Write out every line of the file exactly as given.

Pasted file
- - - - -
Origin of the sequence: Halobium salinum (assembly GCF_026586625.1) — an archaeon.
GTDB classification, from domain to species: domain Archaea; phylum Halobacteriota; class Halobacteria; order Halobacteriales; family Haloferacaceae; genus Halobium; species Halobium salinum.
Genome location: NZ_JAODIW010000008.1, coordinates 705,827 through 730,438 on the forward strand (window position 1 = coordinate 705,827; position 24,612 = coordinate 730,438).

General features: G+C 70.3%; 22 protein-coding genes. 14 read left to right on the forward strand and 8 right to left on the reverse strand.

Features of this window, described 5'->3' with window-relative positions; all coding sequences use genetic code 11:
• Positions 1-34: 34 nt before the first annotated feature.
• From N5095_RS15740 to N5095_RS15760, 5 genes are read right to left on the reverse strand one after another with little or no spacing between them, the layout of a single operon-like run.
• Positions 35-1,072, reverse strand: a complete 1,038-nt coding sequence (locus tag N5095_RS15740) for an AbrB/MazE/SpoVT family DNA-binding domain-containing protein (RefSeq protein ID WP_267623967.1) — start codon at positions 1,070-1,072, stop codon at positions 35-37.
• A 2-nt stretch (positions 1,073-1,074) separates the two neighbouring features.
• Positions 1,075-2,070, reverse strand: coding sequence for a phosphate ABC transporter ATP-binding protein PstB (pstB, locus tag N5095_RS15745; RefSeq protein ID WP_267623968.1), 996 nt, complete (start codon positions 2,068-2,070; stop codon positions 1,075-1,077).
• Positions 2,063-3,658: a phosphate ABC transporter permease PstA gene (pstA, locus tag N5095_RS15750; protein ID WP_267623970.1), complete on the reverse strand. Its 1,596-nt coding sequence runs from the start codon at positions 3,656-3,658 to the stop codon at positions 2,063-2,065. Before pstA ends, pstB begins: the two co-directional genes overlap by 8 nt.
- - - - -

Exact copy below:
Origin of the sequence: Halobium salinum (assembly GCF_026586625.1) — an archaeon.
GTDB classification, from domain to species: domain Archaea; phylum Halobacteriota; class Halobacteria; order Halobacteriales; family Haloferacaceae; genus Halobium; species Halobium salinum.
Genome location: NZ_JAODIW010000008.1, coordinates 705,827 through 730,438 on the forward strand (window position 1 = coordinate 705,827; position 24,612 = coordinate 730,438).

General features: G+C 70.3%; 22 protein-coding genes. 14 read left to right on the forward strand and 8 right to left on the reverse strand.

Features of this window, described 5'->3' with window-relative positions; all coding sequences use genetic code 11:
• Positions 1-34: 34 nt before the first annotated feature.
• From N5095_RS15740 to N5095_RS15760, 5 genes are read right to left on the reverse strand one after another with little or no spacing between them, the layout of a single operon-like run.
• Positions 35-1,072, reverse strand: a complete 1,038-nt coding sequence (locus tag N5095_RS15740) for an AbrB/MazE/SpoVT family DNA-binding domain-containing protein (RefSeq protein ID WP_267623967.1) — start codon at positions 1,070-1,072, stop codon at positions 35-37.
• A 2-nt stretch (positions 1,073-1,074) separates the two neighbouring features.
• Positions 1,075-2,070, reverse strand: coding sequence for a phosphate ABC transporter ATP-binding protein PstB (pstB, locus tag N5095_RS15745; RefSeq protein ID WP_267623968.1), 996 nt, complete (start codon positions 2,068-2,070; stop codon positions 1,075-1,077).
• Positions 2,063-3,658: a phosphate ABC transporter permease PstA gene (pstA, locus tag N5095_RS15750; protein ID WP_267623970.1), complete on the reverse strand. Its 1,596-nt coding sequence runs from the start codon at positions 3,656-3,658 to the stop codon at positions 2,063-2,065. Before pstA ends, pstB begins: the two co-directional genes overlap by 8 nt.